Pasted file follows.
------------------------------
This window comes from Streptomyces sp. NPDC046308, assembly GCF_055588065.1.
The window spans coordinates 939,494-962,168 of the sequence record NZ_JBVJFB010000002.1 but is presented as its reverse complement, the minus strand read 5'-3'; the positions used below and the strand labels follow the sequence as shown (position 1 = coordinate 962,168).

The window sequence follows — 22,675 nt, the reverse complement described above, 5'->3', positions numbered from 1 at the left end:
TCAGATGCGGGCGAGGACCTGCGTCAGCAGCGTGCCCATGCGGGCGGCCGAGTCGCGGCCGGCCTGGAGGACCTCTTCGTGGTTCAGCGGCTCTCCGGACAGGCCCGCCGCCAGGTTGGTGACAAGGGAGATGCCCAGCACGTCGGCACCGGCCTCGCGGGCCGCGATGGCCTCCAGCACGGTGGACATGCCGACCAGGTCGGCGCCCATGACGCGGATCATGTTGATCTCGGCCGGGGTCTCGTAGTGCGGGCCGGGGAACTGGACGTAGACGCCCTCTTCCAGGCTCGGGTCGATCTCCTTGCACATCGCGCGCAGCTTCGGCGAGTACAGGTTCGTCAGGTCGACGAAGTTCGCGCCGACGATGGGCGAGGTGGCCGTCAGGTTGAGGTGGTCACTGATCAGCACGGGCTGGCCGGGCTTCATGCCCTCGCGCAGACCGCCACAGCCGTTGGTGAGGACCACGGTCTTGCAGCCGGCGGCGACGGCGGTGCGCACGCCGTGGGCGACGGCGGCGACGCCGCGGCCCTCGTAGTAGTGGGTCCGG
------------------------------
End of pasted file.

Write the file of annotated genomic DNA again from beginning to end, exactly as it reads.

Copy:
This window comes from Streptomyces sp. NPDC046308, assembly GCF_055588065.1.
The window spans coordinates 939,494-962,168 of the sequence record NZ_JBVJFB010000002.1 but is presented as its reverse complement, the minus strand read 5'-3'; the positions used below and the strand labels follow the sequence as shown (position 1 = coordinate 962,168).

The window sequence follows — 22,675 nt, the reverse complement described above, 5'->3', positions numbered from 1 at the left end:
TCAGATGCGGGCGAGGACCTGCGTCAGCAGCGTGCCCATGCGGGCGGCCGAGTCGCGGCCGGCCTGGAGGACCTCTTCGTGGTTCAGCGGCTCTCCGGACAGGCCCGCCGCCAGGTTGGTGACAAGGGAGATGCCCAGCACGTCGGCACCGGCCTCGCGGGCCGCGATGGCCTCCAGCACGGTGGACATGCCGACCAGGTCGGCGCCCATGACGCGGATCATGTTGATCTCGGCCGGGGTCTCGTAGTGCGGGCCGGGGAACTGGACGTAGACGCCCTCTTCCAGGCTCGGGTCGATCTCCTTGCACATCGCGCGCAGCTTCGGCGAGTACAGGTTCGTCAGGTCGACGAAGTTCGCGCCGACGATGGGCGAGGTGGCCGTCAGGTTGAGGTGGTCACTGATCAGCACGGGCTGGCCGGGCTTCATGCCCTCGCGCAGACCGCCACAGCCGTTGGTGAGGACCACGGTCTTGCAGCCGGCGGCGACGGCGGTGCGCACGCCGTGGGCGACGGCGGCGACGCCGCGGCCCTCGTAGTAGTGGGTCCGG